1 in 2 people are unaware that they have diabetes. Type 2 diabetes used to be diagnosed in older people. However, the diagnoses in younger or middle-aged adults are getting common. 

Why does this matter? 

A high blood glucose (hyperglycaemia) can cause serious damage to many of our body systems over time. Uncontrolled diabetes is a top leading cause of blindness, kidney failure, stroke, heart attacks and lower-limb amputations.

What is diabetes?  

Diabetes is a chronic condition caused by insufficient insulin produced by the pancreas, or when the insulin is not effectively used by the body. Insulin is a hormone which regulates blood glucose (sugar) levels.

There are 3 main types of diabetes: gestational (during pregnancy), type 1 (childhood-onset) and type 2 – which is the most commonly occurring variant for the majority of people with diabetes, due to excess body weight and lifestyle factors. 

What about pre-diabetes?

Pre-diabetes is a condition when blood glucose levels are higher than normal but not high enough to be diagnosed as diabetes.

If nothing is being done at the pre-diabetes stage to improve your condition, it will develop into type 2 diabetes, putting you at higher risk for stroke and heart disease.

In Singapore, one in three people with diagnosed diabetes are poorly managing their condition.

Ministry of Health, 2019

What happens if I have diabetes?

Diabetes hurt people both at personal and national levels. People with poorly-managed high blood glucose levels can damage their nerves and blood vessels and accelerates the progression of complications.

Besides putting your health at risk due to diabetes’ own progressive nature, having pre-diabetes or diabetes also raise your risks multi-fold to develop high blood pressure, stroke and heart attacks. 

Increasing your awareness of symptoms and lifestyle changes can have a significant positive impact in reducing negative effects linked to diabetes.

Prevention is key – take action today!

Developing diabetes or pre-diabetes is highly preventable. Studies show that people who take actions early can prevent or delay diabetes, and even return their blood glucose levels to normal. Here’s what you can do: 

  1. Know your risk – Get screened for diabetes, check your fasting glucose levels
  2. Get into a healthy lifestyle that includes:
    • Healthy eating according to My Healthy Plate
    • Being physically active at least 150 minutes per week
    • Maintaining a healthy weight
    • Stop smoking
    • Cutting alcohol intake
  3. Speak to a dietitian to seek personalised guidance to improve your lifestyle factors and cut your risk of developing type 2 diabetes.

Why is this a chronic condition?

Singapore’s Health Promotion Board defines a chronic disease as a medical condition that is generally progressive and can be managed with simple lifestyle changes. High blood glucose or diabetes is one of them.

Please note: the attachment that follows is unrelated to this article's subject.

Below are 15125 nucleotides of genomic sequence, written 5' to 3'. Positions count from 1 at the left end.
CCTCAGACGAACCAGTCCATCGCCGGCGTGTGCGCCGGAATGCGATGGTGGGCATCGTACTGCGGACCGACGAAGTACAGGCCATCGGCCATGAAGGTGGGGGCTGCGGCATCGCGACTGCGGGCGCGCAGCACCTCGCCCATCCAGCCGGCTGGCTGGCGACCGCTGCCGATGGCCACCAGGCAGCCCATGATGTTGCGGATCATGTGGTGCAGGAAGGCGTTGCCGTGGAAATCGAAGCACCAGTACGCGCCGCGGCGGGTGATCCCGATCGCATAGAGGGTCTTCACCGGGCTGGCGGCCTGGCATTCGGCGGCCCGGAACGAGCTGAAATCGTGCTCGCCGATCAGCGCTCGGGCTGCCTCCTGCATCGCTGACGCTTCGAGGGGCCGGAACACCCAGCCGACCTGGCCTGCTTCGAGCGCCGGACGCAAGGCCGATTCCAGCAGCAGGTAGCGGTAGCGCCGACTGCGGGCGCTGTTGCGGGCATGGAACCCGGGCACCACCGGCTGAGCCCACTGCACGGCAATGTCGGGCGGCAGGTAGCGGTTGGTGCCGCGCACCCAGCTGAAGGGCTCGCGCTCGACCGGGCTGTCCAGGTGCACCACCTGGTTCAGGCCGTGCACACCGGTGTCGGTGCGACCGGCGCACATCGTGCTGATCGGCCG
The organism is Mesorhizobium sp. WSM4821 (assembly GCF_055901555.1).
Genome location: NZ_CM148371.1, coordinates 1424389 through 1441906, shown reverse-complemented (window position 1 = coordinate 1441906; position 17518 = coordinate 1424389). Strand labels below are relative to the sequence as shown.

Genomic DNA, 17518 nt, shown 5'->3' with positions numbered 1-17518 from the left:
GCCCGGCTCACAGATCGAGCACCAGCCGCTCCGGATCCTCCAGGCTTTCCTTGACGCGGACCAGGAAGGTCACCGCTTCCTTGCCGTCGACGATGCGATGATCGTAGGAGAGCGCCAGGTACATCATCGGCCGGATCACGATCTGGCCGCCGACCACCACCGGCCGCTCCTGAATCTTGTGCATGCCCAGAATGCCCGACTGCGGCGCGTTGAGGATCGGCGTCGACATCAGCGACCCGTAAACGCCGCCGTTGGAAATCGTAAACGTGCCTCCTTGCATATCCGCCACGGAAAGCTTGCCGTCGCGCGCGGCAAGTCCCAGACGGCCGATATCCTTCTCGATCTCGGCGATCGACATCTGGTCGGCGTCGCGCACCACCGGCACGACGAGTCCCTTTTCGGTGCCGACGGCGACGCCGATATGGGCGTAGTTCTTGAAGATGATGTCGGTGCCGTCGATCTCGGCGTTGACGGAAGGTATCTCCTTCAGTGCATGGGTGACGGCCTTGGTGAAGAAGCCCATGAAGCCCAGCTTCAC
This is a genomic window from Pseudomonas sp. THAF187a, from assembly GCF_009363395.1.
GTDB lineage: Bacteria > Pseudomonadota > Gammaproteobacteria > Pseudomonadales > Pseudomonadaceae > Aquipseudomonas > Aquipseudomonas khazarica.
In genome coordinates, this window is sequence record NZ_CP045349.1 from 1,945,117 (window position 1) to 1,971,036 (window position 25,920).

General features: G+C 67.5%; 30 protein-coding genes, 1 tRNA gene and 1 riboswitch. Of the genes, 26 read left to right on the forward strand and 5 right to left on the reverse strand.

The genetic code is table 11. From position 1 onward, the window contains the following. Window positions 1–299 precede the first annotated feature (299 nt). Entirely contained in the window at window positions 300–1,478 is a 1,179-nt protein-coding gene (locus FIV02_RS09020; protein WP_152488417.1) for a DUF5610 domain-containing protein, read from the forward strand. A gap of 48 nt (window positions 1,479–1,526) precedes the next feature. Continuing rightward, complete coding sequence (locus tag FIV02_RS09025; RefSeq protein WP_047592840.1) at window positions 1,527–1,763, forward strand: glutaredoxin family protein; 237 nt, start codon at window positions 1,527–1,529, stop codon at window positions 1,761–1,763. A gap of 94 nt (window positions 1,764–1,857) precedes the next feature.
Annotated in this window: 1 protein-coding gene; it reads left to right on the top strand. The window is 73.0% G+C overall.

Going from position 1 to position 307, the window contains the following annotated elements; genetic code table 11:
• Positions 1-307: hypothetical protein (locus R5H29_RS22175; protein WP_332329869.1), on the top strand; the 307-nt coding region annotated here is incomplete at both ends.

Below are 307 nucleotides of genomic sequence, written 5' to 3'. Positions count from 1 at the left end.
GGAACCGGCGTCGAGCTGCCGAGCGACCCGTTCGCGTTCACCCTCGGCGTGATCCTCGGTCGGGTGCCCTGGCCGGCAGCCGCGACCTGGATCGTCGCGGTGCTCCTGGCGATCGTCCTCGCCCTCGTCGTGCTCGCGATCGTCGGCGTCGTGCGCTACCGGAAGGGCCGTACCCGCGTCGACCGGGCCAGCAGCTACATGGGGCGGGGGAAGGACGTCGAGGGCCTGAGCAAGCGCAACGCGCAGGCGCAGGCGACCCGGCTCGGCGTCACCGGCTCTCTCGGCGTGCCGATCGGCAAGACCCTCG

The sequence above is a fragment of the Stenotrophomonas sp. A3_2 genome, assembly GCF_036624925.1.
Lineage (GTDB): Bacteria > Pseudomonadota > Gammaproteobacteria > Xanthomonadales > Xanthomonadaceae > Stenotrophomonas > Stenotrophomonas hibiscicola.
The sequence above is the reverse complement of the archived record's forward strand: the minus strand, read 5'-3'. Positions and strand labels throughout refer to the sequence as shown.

At MyDoc, we have programmes to help you gain control and take charge of your health. Contact us at support@my-doc.com to find out more.

The content in this publication is for educational purposes only, and is not intended to be a substitute for professional medical advice, diagnosis or treatment.

 

References

International Diabetes Federation. (2020). Facts and figures. Retrieved from IDF Diabetes Atlas 9th edition: https://www.idf.org/aboutdiabetes/what-is-diabetes/facts-figures.html
Ministry of Health Singapore. (2019). HealthHub. Retrieved from Diabetes in Singapore: https://www.healthhub.sg/a-z/diseases-and-conditions/626/diabetes
Sarwar N, G. P. (2010). Diabetes mellitus, fasting blood glucose concentration, and risk of vascular disease: a collaborative meta-analysis of 102 prospective studies. Lancet. Retrieved from Pubmed: https://pubmed.ncbi.nlm.nih.gov/20609967/
World Health Organization. (2020, June). Diabetes key facts. Retrieved from https://www.who.int/news-room/fact-sheets/detail/diabetes

Jacqueline Joose

Jacqueline Joose

Jacqueline is an accredited dietitian (APD, ADS) with Dietitians Australia and Singapore Nutrition and Dietetics Association. She has worked across a wide range of clinical wards in major hospitals in Australia, as well as in the areas of private nutrition practice, food service management, community and public health nutrition. ​Back in Singapore, Jacqueline has since then ventured into the digital health space as a dietitian, and honed additional health coaching skills in the specialised medical fields of Lifestyle Medicine and Preventive Cardiology. On a personal level, Jacqueline is someone who eats to live - a motto all foodies live by. She doesn’t advise strict dieting or eating boring, tasteless foods to improve health. Jacqueline believes that the best outcomes come through balance, allowing clients to achieve their goals while still enjoying the foods they love. Her favourite part of the job is seeing the “light bulb” switch on when patients make that connection, and the satisfied glow on their faces, brought about by health improvements through diet and lifestyle changes.

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